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Truthdigger of the Week: Edith Windsor
Posted on Mar 30, 2013
Democratic President Bill Clinton signed the Defense of Marriage Act into law in fall 1996. The measure has prohibited the federal government from recognizing the legal rights of same-sex married couples. Today, 130,000 such couples exist in the country, all of whom constitute what Marc Solomon, national campaign director of the group Freedom to Marry, calls “legal strangers”: Their rights as married people don’t exist in the context of upward of 1,100 legal scenarios, including taxation.
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When Spyer died, the federal government informed Windsor that she would be required to pay estate taxes amounting to $363,000. Windsor was deeply upset. She sought the help of numerous gay rights groups. No one was willing to accept her case until a referral led her to Roberta Kaplan, a partner at the major international law firm Paul, Weiss, Rifkind, Wharton & Garrison. Kaplan had won a case challenging the prohibition of same-sex marriage in New York before the state’s Court of Appeals in 2006. Kaplan didn’t hesitate to take up Windsor’s cause. “When I heard her story, it took me about 5 seconds, maybe less,” she said. With Kaplan on board, the American Civil Liberties Union joined the effort. They filed their complaint in November 2010.
In legal time, the government’s response was virtually immediate. In February 2011 Attorney General Eric Holder announced that the Obama administration would no longer defend the constitutionality of DOMA’s Section 3, the part that prohibited same-sex couples from receiving federal marriage benefits. Four months later, a lower court judge ruled that the section violated Windsor’s equal protection guarantees enshrined in the Fifth Amendment. The court ordered that Windsor’s tax payment be returned. She was ecstatic. “It’s thrilling to have a court finally recognize how unfair it is for the government to have treated us as though we were strangers.”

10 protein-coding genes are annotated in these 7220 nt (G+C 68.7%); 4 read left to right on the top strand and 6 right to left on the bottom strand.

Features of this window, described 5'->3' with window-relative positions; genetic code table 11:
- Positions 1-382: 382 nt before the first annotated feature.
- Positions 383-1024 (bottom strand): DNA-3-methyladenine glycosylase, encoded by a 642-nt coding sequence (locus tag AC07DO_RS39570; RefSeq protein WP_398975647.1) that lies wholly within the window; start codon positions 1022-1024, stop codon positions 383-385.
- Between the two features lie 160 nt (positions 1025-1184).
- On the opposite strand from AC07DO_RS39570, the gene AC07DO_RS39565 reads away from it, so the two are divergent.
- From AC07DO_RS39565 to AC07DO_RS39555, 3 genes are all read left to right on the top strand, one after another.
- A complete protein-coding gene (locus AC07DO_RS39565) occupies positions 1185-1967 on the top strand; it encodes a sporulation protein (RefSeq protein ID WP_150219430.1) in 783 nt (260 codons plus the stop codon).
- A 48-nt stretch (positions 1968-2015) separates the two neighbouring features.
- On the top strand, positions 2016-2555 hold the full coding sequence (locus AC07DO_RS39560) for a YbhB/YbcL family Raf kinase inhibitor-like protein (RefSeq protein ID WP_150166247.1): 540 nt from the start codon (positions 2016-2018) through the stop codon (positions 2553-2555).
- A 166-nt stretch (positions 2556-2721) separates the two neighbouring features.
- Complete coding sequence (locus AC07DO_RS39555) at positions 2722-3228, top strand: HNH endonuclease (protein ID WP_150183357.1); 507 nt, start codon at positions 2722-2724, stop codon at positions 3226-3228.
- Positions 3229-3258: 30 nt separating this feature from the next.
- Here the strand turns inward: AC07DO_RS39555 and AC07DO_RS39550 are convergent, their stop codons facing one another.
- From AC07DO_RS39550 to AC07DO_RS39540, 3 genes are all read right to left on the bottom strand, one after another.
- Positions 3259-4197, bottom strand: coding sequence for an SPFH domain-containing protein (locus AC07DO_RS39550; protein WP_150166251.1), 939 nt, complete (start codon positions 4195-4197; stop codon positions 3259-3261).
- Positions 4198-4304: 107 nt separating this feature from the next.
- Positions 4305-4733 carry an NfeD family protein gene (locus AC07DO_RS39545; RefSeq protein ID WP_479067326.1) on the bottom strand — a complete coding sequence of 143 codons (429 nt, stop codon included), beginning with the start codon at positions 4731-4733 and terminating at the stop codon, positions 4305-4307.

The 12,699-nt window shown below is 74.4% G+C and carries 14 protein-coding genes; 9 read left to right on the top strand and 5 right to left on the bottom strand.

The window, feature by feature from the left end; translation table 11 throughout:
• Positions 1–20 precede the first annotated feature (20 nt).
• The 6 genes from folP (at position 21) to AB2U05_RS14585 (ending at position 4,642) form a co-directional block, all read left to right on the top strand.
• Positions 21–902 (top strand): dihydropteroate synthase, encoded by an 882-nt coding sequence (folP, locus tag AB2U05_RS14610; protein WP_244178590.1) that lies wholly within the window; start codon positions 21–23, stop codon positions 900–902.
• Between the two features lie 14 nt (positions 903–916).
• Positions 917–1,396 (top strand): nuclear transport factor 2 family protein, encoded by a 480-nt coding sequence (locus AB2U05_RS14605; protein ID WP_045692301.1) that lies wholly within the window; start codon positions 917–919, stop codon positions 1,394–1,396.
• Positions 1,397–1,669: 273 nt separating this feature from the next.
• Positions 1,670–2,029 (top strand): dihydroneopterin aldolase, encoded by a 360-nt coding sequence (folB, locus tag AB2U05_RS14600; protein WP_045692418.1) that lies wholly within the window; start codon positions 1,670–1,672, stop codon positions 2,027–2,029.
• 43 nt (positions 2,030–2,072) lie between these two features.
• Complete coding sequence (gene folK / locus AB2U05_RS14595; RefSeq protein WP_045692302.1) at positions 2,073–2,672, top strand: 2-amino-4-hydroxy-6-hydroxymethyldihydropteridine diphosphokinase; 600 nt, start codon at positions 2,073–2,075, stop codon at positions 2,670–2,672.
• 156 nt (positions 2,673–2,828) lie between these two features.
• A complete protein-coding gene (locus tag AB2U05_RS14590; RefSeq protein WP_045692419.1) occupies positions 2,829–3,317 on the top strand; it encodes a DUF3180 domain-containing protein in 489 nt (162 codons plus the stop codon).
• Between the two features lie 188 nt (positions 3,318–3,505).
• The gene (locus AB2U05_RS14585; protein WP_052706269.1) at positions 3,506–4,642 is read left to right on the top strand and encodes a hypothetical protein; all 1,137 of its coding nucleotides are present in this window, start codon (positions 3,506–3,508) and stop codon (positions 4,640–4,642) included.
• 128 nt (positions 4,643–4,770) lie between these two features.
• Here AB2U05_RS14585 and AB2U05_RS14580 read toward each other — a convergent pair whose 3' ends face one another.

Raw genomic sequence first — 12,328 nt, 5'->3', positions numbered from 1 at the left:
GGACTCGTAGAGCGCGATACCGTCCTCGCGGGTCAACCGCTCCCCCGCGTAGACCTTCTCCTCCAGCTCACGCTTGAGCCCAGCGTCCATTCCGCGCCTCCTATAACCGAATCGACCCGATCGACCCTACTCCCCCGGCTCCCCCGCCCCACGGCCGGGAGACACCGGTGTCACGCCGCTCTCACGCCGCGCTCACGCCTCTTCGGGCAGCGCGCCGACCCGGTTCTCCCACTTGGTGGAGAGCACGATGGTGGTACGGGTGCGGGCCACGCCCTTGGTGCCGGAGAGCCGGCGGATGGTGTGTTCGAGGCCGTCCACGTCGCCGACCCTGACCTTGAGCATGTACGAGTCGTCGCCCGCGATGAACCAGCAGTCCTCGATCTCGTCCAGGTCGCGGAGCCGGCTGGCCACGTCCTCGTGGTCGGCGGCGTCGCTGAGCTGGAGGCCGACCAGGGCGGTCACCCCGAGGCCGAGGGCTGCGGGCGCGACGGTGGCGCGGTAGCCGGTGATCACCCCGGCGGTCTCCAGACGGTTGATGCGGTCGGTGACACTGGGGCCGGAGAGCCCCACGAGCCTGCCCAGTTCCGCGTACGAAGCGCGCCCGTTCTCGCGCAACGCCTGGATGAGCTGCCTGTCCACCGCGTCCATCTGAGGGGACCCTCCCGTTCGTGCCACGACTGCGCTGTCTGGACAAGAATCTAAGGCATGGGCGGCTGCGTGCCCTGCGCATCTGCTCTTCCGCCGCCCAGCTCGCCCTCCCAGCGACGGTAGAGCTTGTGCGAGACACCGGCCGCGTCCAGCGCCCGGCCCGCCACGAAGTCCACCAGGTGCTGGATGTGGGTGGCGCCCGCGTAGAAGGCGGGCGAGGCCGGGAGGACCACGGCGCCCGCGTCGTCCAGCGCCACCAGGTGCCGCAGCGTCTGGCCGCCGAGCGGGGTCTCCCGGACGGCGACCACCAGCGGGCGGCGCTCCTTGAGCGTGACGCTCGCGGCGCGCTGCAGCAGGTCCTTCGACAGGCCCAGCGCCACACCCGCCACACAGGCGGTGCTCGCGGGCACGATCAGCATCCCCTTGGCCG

But the team didn’t stop there. In October, the 2nd U.S. Circuit Court of Appeals upheld the lower court’s ruling, saying: “It is easy to conclude that homosexuals have suffered a history of discrimination.” The tribunal was the first federal appeals court in U.S. history to announce that any law basing its distribution of rights on sexual orientation should be subjected to judicial scrutiny.
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SCOTUSblog, which followed the case closely, gave DOMA an 80 percent chance of being overturned. The New Yorker foresaw such a decision as having far-reaching legal consequences: If the court decides that any law that grants or withholds rights based on sexual orientation should be closely inspected, a lot of measures that treat gay people differently from straight ones would be called into question.
After the day’s arguments, Windsor addressed reporters on the steps outside the courtroom. On her lapel she was wearing the engagement brooch Spyer gave her in the 1960s to avoid uncomfortable questions about whom she intended to marry. When reporters asked her to predict an outcome to the case, Windsor said: “I think it’s going to be good.” When asked why more people seem to be accepting of gay marriage today than they were when she and Spyer wished to get wed four decades ago, she answered: “As we increasingly came out, people saw that we didn’t have horns. People learned that, OK, we were their kids and their cousins. ... It just grew to where we were human beings like everybody else.”
For leading a crucial, long overdue march for the rights of same-sex married couples to be recognized by the federal government, and for honoring the memory of her deceased wife Thea, we pay tribute to Edith Windsor as our Truthdigger of the Week. See segments from their film below.
—Posted by Alexander Reed Kelly.
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